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The year 2018 began with signs of recovery for the Indian economy. The industrial output in Q4 of 2017 as well as in the last three months of 2017 remained over 7% and manufacturing saw a healthy 8% increase in productivity during Jan 2018. The trend is expected to continue as the World Bank and IMF expect the Indian economy to grow between 7%-7.6% outperforming all the major economies of the world and leaving China behind at 6.6%. The growth hints that the teething effects of structural reforms in the face of Demonetisation and GST have normalized and businesses have aligned themselves to grow in the new framework.

As the country prepares for an upcoming election year the government is expected to increase its spending, focusing on infrastructure projects, subsidies and waivers, enabling some job creation and GDP growth. Further, the developments on the global trade front also seem to be optimistic for the India economy. The global economy is also expected to grow at a faster pace and the tariff war between US and China may help Indian exporters as domestically manufactured goods become competitive to China’s offerings. Although, there could be repercussions if we chose to retaliate to US duties or imposed higher tariffs on Chinese imports.  However, reforms and policies at the domestic front shall pave the pave for steady growth in the medium and long term.

The fiscal deficit has been declining since the past 4 years reaching from approx 4.5% in 2013 to approx 3.5% in 2017. We missed the target of achieving 3% which may now be realised in the next 3-4 years. Private investment is also expected to rise in 2018, however, the availability of credit remains a challenge for investors. Except for providing personal loans, the banks in the past 2 years have mostly shied away from funding industries. Unavailability of credit may be the result of rising NPA’s which have grown almost 4 fold since 2014, reaching from approx INR 2,000 Bn in 2013 to INR 7,900 Bn in 2017. Though RBI curtailed the repo rate, which stands at 6% since Aug 2017, there has been only marginal reduction in the base rate. A strong need for government intervention at the banking level is required for meeting the financing needs of growth and infra projects, as well as in lowering the interest rate, especially when the repo rate has been significantly reduced by the central bank.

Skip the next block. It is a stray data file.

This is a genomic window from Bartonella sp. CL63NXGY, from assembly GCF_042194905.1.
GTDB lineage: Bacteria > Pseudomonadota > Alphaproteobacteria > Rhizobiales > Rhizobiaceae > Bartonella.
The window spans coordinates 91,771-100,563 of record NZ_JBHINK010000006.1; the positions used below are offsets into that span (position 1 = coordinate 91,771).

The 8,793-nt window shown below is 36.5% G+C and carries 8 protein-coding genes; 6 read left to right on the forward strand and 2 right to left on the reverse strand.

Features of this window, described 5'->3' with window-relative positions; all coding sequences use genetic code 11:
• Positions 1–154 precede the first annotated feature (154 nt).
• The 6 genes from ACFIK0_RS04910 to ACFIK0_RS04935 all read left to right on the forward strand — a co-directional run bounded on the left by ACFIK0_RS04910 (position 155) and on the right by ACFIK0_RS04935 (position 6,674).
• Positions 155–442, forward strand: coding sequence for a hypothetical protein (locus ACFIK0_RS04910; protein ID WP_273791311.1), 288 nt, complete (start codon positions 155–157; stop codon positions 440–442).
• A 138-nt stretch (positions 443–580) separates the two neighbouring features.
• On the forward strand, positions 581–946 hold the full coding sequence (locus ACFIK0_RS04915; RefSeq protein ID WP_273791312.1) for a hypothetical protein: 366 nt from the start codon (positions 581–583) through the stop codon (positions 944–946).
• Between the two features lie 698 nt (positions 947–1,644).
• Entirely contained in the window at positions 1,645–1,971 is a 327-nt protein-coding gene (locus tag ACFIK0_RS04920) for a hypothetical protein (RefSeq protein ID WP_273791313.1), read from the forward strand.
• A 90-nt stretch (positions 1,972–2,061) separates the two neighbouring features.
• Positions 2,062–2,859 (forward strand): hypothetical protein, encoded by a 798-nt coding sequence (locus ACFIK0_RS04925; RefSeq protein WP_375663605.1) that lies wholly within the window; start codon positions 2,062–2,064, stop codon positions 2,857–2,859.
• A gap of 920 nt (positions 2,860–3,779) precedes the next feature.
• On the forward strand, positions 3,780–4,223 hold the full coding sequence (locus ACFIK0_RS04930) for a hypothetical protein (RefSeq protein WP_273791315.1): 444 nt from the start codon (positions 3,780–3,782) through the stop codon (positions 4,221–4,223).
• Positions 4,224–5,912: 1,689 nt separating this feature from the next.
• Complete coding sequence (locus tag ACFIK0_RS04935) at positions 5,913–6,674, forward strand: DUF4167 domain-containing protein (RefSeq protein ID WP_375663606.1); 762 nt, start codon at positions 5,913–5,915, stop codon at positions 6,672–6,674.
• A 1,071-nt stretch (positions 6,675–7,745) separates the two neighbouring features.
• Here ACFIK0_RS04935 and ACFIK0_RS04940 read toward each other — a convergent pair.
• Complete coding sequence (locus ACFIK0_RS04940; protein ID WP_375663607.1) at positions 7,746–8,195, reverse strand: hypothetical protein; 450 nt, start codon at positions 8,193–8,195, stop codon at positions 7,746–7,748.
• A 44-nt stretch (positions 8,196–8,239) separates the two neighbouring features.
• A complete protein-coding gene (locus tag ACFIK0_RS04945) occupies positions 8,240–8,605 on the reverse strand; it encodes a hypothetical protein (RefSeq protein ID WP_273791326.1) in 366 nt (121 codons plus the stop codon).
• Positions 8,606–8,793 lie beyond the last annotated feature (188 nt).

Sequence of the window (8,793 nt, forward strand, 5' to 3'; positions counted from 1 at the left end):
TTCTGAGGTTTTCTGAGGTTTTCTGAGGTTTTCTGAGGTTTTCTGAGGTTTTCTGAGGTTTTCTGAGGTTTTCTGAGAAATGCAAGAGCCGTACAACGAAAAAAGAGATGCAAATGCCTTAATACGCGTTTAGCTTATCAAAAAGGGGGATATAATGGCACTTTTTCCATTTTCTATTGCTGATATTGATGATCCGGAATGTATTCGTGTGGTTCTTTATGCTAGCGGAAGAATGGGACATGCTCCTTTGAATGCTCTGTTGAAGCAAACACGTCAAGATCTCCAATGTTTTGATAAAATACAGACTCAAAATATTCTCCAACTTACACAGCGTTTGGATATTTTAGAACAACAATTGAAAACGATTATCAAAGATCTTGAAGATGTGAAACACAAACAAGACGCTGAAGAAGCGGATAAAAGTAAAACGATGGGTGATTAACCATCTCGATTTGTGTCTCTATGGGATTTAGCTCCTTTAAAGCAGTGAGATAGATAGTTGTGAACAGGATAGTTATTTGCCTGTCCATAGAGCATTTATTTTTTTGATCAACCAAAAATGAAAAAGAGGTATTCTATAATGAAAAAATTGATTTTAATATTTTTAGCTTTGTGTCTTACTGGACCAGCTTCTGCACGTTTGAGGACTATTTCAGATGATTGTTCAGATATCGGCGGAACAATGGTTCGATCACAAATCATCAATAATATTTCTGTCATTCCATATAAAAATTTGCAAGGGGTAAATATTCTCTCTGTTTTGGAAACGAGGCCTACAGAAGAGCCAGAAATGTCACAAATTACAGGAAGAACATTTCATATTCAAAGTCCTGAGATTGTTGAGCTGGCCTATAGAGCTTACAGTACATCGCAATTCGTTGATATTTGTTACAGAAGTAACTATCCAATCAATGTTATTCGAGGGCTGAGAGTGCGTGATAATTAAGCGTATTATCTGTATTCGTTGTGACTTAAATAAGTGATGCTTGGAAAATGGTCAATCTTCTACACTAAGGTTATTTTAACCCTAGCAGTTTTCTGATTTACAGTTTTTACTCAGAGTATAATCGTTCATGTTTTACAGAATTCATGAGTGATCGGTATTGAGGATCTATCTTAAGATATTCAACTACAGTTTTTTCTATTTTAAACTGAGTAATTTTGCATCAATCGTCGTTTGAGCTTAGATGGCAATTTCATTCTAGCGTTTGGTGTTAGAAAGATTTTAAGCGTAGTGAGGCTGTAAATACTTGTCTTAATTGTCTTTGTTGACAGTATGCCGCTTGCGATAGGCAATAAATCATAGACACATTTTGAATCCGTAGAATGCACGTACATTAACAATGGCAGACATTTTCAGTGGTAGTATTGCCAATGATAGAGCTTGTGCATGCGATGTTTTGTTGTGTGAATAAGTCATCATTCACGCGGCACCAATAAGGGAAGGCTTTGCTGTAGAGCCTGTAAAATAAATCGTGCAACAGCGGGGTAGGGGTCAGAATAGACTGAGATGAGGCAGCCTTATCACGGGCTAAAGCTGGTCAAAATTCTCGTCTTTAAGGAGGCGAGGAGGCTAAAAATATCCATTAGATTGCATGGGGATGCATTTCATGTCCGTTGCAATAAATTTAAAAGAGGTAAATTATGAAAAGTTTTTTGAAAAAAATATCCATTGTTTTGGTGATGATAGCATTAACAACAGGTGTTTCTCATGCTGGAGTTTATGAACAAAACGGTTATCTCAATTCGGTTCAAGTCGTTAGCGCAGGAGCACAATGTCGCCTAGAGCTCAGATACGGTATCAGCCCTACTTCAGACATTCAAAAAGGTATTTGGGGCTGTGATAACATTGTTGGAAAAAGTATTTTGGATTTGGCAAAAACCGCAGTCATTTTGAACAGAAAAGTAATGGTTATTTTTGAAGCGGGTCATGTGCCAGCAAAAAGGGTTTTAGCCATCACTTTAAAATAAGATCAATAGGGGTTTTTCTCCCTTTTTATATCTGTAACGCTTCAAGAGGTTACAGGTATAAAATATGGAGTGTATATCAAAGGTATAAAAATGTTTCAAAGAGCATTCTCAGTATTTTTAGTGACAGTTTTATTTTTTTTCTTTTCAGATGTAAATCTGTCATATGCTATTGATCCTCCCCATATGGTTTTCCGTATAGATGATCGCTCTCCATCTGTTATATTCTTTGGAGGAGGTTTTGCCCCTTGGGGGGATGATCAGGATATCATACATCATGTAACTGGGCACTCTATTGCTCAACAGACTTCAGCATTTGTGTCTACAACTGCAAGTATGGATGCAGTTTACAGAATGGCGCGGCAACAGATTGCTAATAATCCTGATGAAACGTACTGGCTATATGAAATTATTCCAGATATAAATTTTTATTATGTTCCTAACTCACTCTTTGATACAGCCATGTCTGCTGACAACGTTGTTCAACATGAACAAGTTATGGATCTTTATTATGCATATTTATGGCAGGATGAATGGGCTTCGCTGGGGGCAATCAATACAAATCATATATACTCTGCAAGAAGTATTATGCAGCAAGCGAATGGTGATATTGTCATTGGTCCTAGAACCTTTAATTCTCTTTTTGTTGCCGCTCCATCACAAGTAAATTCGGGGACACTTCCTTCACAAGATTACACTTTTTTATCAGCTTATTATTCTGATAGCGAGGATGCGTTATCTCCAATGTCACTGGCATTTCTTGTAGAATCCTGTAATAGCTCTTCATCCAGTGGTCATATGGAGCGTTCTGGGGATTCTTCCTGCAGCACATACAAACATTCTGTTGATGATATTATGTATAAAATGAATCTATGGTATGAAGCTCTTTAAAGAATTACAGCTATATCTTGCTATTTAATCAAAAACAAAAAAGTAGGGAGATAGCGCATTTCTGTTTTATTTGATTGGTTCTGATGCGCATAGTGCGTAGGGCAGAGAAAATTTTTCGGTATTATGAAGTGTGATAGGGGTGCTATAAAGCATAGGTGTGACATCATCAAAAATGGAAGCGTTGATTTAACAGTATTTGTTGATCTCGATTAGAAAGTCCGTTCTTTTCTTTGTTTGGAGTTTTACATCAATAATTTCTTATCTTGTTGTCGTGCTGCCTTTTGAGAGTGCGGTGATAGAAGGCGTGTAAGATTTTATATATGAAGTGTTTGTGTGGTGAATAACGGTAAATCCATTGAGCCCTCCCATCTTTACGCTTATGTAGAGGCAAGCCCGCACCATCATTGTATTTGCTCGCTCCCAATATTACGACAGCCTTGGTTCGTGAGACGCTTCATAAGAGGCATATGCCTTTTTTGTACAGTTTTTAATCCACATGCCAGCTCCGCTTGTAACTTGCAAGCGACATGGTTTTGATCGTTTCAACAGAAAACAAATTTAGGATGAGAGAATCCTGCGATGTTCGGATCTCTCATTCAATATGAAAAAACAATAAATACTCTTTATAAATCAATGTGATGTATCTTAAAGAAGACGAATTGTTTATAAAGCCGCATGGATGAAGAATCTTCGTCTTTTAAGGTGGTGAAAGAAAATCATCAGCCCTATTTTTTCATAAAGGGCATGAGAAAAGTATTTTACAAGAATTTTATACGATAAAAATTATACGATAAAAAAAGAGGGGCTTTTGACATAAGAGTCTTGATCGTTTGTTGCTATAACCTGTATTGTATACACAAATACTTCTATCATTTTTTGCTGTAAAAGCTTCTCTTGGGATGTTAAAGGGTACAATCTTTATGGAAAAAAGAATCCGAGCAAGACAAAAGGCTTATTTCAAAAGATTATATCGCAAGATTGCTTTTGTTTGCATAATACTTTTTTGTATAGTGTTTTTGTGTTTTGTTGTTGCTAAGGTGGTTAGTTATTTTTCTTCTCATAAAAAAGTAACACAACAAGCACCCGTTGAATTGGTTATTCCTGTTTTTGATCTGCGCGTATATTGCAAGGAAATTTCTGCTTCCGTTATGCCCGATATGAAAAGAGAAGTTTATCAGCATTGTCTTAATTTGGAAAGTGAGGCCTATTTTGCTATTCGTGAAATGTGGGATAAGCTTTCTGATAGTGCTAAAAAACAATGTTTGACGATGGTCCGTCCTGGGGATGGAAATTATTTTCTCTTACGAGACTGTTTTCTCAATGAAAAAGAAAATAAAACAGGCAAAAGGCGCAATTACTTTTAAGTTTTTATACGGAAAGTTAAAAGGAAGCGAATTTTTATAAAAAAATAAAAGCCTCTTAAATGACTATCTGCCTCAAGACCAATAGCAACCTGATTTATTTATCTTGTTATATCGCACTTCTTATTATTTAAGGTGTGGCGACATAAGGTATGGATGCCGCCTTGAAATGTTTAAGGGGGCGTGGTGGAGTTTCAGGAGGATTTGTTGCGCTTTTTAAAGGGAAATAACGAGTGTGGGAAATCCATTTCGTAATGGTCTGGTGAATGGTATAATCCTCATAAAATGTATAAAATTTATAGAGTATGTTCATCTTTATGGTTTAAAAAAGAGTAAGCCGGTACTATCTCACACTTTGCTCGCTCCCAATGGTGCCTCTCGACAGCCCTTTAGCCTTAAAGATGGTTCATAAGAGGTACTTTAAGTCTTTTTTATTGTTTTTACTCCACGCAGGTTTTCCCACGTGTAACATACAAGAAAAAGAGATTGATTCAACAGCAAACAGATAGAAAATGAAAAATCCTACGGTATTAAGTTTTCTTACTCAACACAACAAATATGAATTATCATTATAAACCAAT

The services sector which contributes approx 60% of the total GDP has not fluctuated much when compared to Industrial and Agriculture sectors. In the past 4 years services have grown at CAGR of 6.9% and also attracted FDI to the tune of $36 Bn Apr- Dec 2017. The introduction of 100% FDI, export of IT services, increase in travel, tourism & healthcare tourism and a share of 60% of FDI in start-ups during 2016-17 reflects upon the promising growth this sector shall continue to enjoy. Although industrial growth remained subdued due to structural reforms introduced by the government, manufacturing sector has once again picked up momentum growing at 8% in Jan 2018. Over the last quindecennial, the automobile, pharma and chemical industries have been the top three industrial sectors attracting FDI and increased vehicles sales since the last months of 2017 has also contributed to the revival of manufacturing sector. Technological interventions and adoption of IoT and robotics are expected to make strong impact on industries by increasing efficiencies and reducing costs. This shall enable early movers to leverage the advantages and make entry into foreign markets at competitive prices.  Agriculture sector has been suffering the most at the backdrop of poor production affected by rains as well as, imports of several commodities e.g imports of edible oil which is an essential ingredient for every household kept increasing as prices in international markets were cheaper than domestic procurement. Although, government introduced tariffs of upto 40% on certain categories of oils, the intervention was rather late. However, at the backdrop of a good monsoon season 2018 is expected to be a good year for the domestic agro sector.

We are emerging as a strong start-up base with over 4750 tech start-ups and 1400 added in 2016. These new ventures driven by aspiring entrepreneurs and backed by some powerful business houses promise a bright future for the country. Though government reforms helped us gain 30 points in the ease of doing business, we need to continuously keep ahead of the global challenges in the face of oil prices, climate change, tariff shocks and as such, forward thinking policies are required that shall catapult our economy in the global arena.

The emerging markets (Brazil, China, India, Russia, Turkey, Mexico, Indonesia) are forecasted to shape the new world economy and by 2050 the top two slots are expected to be filled by China and India followed by US & Indonesia. Some reports predict that by the year 2050 France & Italy will be edged out of the top ten positions and emerging economies like Turkey, Mexico, Brazil and Russia may a find a spot therein. In order to achieve the feat of overtaking the US economy, apart from investments, India will have to deliver on technological progress, mass education and continued economic reforms to enable a productive workforce, capable of leading the country on a sustainable growth path.

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